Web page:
iTunes Match Subscribers Were Robbed

Voila_Capture 2016-01-31_03-29-58_PMApparently Apple announced two weeks ago that it was discontinuing iAd supported radio in iTunes. This passed quietly since few people use iTunes Radio. What was less clear and something I for one missed is that the ad-free streaming music that was part of the iTunes match service was also being axed in the process. While I never associated the two since I pay for iTunes Match was that Apple considered these one in the same features. I respectfully disagree, but they don’t listen to me. So what is it that I’m talking about you ask?

Up until January 28, one could click on any of the pre-configured genres of music under the Radio tab in iTunes and listen to music with ads periodically inserted into the stream. You could also create custom radio stream based on an artist of your choosing. If you subscribed to Apple Music or iTunes Match you were spared having to listen to the ads. While Apple Music has many more features than this, it was one that came along with the $9.99/mo service. iTunes Match ($24.99/yr) is an entirely different service that allows you to store your own music collection in iCloud and not having to store the content on either your computer or iOS device; a boon to those of us with minimal storage space on our phones or iPads that can be put to better use. However the ability to also listen to ad-free music was a nice bonus to Match subscribers, but alas, no more. Now if you click on one of the preconfigured radio stations you get a snarky pop-up inviting you to subscribe to Apple Music – yeh at 5 times the price. Screen Shot 2016-01-30 at 4.52.19 PM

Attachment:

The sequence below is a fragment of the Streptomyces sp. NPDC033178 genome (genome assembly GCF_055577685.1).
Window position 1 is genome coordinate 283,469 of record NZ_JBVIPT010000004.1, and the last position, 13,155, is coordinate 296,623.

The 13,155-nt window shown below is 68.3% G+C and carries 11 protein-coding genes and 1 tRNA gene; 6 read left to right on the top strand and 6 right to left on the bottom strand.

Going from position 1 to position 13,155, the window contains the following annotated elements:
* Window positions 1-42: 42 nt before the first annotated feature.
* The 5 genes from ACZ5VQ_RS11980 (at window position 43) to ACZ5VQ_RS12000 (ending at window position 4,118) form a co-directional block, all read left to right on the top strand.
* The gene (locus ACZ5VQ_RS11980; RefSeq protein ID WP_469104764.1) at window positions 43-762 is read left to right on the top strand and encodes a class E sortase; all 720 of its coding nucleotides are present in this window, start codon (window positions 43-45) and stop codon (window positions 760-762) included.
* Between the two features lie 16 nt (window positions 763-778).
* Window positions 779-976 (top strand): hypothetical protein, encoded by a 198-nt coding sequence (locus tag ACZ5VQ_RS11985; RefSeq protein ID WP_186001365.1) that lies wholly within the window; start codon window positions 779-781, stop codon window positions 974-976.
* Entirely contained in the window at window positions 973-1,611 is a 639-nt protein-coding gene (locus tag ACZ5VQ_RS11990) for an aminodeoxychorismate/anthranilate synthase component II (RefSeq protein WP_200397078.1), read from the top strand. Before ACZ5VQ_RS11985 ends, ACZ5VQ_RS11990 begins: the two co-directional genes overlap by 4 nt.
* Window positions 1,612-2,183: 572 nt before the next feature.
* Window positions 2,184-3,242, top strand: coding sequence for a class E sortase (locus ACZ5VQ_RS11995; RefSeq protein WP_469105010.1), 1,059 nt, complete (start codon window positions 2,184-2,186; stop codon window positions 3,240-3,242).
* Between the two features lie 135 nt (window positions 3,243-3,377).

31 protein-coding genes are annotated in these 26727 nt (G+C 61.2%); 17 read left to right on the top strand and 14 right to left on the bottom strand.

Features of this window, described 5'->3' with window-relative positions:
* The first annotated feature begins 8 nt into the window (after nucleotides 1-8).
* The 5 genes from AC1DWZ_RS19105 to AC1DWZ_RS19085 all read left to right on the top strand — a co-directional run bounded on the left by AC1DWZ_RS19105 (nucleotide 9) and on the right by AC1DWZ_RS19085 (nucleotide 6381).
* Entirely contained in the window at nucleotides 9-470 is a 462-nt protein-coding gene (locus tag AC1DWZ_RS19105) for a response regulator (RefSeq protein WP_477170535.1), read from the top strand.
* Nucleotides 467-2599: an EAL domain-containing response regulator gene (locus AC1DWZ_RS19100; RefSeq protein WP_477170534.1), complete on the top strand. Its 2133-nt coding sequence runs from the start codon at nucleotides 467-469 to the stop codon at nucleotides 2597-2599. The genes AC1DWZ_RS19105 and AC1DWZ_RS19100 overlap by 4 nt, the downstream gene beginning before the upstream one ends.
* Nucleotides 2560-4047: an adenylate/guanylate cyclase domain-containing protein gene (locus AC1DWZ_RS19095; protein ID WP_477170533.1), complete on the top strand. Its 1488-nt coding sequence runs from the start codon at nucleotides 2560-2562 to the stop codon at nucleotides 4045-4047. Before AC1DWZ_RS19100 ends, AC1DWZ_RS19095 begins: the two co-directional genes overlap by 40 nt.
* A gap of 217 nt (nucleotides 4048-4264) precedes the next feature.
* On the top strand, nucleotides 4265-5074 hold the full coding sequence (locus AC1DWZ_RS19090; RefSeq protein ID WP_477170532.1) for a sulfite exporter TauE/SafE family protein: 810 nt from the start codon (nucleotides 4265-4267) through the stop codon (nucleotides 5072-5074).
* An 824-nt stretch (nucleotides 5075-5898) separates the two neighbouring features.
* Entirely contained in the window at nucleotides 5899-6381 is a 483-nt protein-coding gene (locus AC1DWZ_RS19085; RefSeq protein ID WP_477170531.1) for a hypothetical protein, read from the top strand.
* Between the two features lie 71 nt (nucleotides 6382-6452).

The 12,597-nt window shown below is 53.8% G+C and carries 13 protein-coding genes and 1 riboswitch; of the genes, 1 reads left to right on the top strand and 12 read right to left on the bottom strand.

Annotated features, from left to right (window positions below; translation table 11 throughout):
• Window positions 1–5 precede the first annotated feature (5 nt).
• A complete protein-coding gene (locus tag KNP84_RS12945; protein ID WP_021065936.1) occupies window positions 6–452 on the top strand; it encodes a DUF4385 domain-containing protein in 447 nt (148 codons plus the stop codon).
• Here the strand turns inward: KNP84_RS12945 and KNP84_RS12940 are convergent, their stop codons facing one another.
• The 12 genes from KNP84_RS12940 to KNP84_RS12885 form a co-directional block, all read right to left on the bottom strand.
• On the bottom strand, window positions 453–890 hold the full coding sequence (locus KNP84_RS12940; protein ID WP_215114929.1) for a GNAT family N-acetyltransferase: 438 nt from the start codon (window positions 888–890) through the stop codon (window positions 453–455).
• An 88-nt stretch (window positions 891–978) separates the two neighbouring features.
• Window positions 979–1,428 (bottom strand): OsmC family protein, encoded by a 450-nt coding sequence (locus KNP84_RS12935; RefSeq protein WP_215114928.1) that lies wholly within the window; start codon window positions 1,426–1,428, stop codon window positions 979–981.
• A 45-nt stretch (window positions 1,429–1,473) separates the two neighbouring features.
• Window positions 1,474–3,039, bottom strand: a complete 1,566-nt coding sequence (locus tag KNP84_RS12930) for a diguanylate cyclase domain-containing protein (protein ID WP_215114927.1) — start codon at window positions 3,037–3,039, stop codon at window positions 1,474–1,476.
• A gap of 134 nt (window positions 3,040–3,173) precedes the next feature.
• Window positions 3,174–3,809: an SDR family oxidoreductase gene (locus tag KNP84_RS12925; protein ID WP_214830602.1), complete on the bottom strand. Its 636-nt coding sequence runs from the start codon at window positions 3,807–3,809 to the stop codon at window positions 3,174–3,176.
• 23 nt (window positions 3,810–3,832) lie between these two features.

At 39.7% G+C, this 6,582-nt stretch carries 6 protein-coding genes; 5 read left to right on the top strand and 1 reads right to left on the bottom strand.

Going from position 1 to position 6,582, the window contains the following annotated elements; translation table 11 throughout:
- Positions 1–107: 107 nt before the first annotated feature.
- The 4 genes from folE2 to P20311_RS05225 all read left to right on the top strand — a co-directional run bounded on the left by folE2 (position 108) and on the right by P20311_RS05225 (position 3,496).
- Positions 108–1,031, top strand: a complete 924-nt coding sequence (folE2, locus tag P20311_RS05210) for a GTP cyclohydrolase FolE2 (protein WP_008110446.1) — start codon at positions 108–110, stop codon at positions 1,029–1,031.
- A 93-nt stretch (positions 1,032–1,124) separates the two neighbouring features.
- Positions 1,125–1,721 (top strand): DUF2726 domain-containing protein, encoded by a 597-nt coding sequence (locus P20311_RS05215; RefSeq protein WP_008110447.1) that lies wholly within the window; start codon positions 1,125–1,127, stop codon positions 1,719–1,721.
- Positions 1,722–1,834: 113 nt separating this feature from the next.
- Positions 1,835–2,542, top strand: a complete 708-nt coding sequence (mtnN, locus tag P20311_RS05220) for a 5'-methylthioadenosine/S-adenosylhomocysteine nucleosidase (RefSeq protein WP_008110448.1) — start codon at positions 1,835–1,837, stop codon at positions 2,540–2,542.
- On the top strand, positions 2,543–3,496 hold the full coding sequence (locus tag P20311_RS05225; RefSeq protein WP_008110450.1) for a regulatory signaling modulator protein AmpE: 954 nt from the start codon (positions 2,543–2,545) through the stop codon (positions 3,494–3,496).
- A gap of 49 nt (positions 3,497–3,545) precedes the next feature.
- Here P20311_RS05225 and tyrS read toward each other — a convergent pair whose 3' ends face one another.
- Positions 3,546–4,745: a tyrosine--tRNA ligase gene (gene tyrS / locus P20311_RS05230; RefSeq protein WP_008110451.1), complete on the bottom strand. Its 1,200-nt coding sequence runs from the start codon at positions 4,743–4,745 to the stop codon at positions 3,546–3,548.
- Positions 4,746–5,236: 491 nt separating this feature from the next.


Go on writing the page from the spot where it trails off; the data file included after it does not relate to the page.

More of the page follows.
To be fair, there are a few radio stations that continue to work – at least for now. They are NPR, ESPN and BBC World Service. Most likely this is due to not having to pay song artists and greedy copyright holders that were previously being paid through iAds.

Frankly, I don’t care for any of the other features of Apple Music and I don’t subscribe. I really don’t care for the odious cacophony of Beat’s One or any of the DJ’s Dre and company have come up with. My musical tastes live in the past, a fuddy-duddy, I suppose, but there are more of us than Apple cares to admit. So Apple has quietly taken away a valuable feature of its iTunes Match service, not reduced the price nor compensated existing subscribers. If more people were interested, I would anticipate a class-action lawsuit with good rationale. Apple has been sued for less.

The Art of the GUI